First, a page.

Women exposed to bovine leukemia virus, a routine presence in bulk milk tanks at large dairy farms, are 3.1 times more likely to develop breast cancer than women whose tissue was not subject to the virus, known as BLV, according to a new study.
These odds are higher than those associated with other top breast cancer risks, including obesity and alcohol consumption, according to researchers at the University of California Berkeley.
The research team analyzed breast tissue from 239 women, some who had breast cancer and some who did not. They found that 59 percent of breast cancer cells showed exposure to BLV in their DNA, while cells from women who had not contracted breast cancer only had 29-percent exposure to BLV.
The link between BLV – which, while common in dairy and beef cattle, only affects 5 percent of cattle that have the virus – and breast cancer is significant, the researchers said, but not a conclusive cause-effect.
“The association between BLV infection and breast cancer was surprising to many previous reviewers of the study, but it’s important to note that our results do not prove that the virus causes cancer,” said Dr. Gertrude Buehring, a professor of virology at the University of California Berkeley. “However, this is the most important first step. We still need to confirm that the infection with the virus happened before, not after, breast cancer developed, and if so, how.”
The same group of researchers reported last year that BLV could be transferred to humans. BLV infects cattle’s blood cells and mammary tissue, and was long thought not to be a threat to humans.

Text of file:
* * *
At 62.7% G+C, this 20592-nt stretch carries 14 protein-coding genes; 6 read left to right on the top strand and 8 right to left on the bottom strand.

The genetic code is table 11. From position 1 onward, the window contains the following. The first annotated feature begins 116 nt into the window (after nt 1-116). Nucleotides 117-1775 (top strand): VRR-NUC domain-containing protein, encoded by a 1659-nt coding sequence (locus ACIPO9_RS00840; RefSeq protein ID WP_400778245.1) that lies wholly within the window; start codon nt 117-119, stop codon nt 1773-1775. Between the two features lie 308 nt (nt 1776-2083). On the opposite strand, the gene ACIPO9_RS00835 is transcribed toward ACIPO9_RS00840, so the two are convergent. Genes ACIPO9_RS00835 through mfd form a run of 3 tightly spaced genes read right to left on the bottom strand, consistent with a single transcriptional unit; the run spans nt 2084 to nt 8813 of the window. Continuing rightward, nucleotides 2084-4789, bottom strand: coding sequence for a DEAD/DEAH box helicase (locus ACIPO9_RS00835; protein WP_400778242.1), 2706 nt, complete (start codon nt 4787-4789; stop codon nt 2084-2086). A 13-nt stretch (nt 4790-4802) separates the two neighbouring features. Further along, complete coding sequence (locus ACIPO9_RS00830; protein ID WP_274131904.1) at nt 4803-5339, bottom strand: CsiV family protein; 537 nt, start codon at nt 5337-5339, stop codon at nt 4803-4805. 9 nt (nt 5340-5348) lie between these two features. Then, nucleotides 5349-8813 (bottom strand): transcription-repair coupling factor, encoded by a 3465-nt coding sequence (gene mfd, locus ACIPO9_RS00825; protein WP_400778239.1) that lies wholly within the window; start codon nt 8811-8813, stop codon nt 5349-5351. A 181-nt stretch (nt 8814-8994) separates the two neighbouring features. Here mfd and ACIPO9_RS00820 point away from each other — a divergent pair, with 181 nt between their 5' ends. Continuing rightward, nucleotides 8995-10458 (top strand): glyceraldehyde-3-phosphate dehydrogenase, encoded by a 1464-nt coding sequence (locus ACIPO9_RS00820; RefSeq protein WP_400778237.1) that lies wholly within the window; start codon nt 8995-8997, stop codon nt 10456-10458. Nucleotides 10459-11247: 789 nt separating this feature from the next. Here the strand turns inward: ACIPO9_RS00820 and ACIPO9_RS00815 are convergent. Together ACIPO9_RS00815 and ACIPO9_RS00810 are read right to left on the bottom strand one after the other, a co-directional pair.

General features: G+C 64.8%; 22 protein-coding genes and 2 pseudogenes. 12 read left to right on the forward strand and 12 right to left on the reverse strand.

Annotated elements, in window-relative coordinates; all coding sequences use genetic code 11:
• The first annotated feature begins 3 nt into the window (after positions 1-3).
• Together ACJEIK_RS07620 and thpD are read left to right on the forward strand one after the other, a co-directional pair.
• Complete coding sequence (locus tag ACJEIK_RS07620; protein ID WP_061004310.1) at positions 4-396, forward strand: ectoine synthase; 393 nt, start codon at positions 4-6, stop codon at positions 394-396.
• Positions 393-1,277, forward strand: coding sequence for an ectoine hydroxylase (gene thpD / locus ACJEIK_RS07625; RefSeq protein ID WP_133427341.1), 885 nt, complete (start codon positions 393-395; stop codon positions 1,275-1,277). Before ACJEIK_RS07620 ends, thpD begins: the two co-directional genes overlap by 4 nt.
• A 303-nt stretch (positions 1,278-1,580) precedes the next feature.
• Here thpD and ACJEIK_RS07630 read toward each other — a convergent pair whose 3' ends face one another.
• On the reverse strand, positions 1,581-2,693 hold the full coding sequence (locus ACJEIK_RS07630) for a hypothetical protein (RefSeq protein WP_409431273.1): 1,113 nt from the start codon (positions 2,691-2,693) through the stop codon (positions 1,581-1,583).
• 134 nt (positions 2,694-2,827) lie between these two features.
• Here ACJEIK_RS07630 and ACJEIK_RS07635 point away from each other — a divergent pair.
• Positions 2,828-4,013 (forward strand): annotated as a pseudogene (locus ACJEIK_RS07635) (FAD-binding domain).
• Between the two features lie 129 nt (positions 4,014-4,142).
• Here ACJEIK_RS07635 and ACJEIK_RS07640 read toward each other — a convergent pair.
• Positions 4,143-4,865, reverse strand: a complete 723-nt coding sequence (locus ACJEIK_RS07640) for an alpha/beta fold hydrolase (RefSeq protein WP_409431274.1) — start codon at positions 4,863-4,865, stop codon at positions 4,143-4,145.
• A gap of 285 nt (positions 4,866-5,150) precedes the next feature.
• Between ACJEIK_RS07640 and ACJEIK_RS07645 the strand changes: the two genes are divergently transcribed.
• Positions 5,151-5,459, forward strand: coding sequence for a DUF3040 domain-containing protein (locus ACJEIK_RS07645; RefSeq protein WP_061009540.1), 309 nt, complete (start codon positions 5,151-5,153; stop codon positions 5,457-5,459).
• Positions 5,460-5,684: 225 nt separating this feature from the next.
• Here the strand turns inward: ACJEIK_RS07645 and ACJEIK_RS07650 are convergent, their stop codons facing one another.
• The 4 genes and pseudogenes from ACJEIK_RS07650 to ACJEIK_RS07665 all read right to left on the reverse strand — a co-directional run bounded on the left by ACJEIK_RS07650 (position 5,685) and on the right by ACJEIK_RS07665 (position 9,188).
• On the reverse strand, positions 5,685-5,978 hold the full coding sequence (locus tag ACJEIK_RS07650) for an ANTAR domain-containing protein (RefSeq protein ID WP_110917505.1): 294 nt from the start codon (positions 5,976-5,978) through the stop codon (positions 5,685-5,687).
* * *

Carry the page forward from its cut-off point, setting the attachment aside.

“Studies done in the 1970s failed to detect evidence of human infection with BLV,” said Buehring. “The tests we have now are more sensitive, but it was still hard to overturn the established dogma that BLV was not transmissible to humans. As a result, there has been little incentive for the cattle industry to set up procedures to contain the spread of the virus.”
Tissue analyzed by the research team was donated via the Cooperate Human Tissue Network. The odds of having breast cancer if BLV was present in tissue was 3.1 times higher than if BLV was not present in tissue, the researchers said.
“This odds ratio is higher than any of the frequently publicized risk factors for breast cancer, such as obesity, alcohol consumption and use of post-menopausal hormones,” said Buehring.
In 2007, the US Department of Agriculture reported that 100 percent of bulk milk tanks at dairy farms with at least 500 cows tested positive for BLV, while 83 percent of operations with less than 100 cows tested positive for BLV.
Buehring said the new research did not posit a direct correlation between BLV exposure and breast cancer. But, if the link does further materialize, there is hope, as vaccines have been developed to counter the Hepatitis B virus — known to cause liver cancer — and the human papillomavirus, a cause of cervical and anal cancer.
“If BLV were proven to be a cause of breast cancer, it could change the way we currently look at breast cancer control,” said Buehring. “It could shift the emphasis to prevention of breast cancer, rather than trying to cure or control it after it has already occurred.”
The research team did not identify how BLV infected human tissue. The virus may have been delivered through unpasteurized milk, undercooked meat, or via another human.